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Crisis in the Middle East: Clinton Administration, Israeli Government Announce Emergency Peace Summit PreconditionsAired October 13, 2000 - 9:09 a.m. ET
THIS IS A RUSH TRANSCRIPT. THIS COPY MAY NOT BE IN ITS FINAL FORM AND MAY BE UPDATED.
BILL HEMMER, CNN ANCHOR: Back to the Middle East, let's check the White House. You heard just a short time ago talk of a possible summit taking place in Sharm el-Sheik in south Egypt, possibly this weekend.
Major Garrett, live now, tracking the latest from the White House.
Major, any late word on the possibility of this summit taking place?
MAJOR GARRETT, CNN CORRESPONDENT: Good morning, Bill.
The White House is working very hard to see if it is worth convening a summit later this weekend, possibly in Sharm el-Sheik, Egypt. The President expected to make several telephone calls to leaders throughout the Middle East on that very topic.
But CNN developed some information just now about the Israeli position on whether it would participate in such a summit. An Israeli official telling CNN just a few moments ago and outlining their preconditions for involving themselves in a summit. And let me read those preconditions to you. First of all, this Israeli official said that the summit must be convened with the express purpose of causing an immediate cease to the violence throughout the region. Secondarily, that summit must produce an agreed upon timetable for the Israelis and the Palestinians to reconvene the peace process itself and a direct commitment from the Palestinian leader, Yasser Arafat, to choose the political path over the path of violence, this Israeli official says.
So, in conclusion, this Israeli official said that nobody wants to attend a summit that is merely a photo op. So, clearly the Israeli government laying down its markers for its participation in the summit, wants to make that summit, first and foremost, devoted to ending the violence in the region, but also to get a full and complete commitment from Palestinian leader Yasser Arafat to commit to a returning to the peace table with a framework for what those discussions will be about and a timetable for when those discussions will commence and a full commitment to continue on that process of talking peace, instead of reverting at any stage in the future back to violence. Now this is not exactly what the administration has been saying about the peace process or the summit. Administration officials telling us earlier this morning that what the White House wants to see today out of the region is a cessation violence and a announcement -- unequivocal announcement from both Mr. Arafat and Israeli Prime Minister Ehud Barak to call an end to the violence.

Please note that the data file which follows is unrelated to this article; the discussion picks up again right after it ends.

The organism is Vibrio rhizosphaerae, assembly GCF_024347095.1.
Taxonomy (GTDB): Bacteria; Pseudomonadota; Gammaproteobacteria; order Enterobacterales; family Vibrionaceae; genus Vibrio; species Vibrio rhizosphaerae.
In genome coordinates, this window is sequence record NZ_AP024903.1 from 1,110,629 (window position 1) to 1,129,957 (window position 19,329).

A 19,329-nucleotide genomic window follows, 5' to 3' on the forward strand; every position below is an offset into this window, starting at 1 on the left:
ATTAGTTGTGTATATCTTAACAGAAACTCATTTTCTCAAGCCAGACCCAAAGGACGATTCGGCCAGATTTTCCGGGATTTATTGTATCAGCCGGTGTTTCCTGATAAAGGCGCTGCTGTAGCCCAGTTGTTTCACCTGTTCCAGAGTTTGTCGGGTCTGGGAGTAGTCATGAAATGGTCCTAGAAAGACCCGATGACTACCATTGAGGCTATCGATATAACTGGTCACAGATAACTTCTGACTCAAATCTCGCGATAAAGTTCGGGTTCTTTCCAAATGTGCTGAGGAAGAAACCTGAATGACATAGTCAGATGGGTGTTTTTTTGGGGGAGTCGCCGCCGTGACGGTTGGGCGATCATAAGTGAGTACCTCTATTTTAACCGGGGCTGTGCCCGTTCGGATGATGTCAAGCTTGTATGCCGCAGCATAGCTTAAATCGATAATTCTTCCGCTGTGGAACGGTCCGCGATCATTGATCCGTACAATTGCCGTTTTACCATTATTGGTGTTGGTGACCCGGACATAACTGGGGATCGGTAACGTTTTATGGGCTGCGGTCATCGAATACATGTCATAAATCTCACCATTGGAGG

And this is how the administration this morning characterized what a summit might accomplish. Let me quote a senior administration official directly. "The intent of a summit would be to extend a period of calm and help both sides walk back from where they are. A declaration to end the violence could lower the temperature. The announcement of a summit and the actual convening of a summit could further lower the temperature. Then both sides could address what both sides have to do." That's the administration's perspective. I've just added to you the Israeli government's perspective.
That's what we know here at the White House, back to you, Bill.
HEMMER: All right, Major.
Major Garrett from the White House. We'll be in touch.
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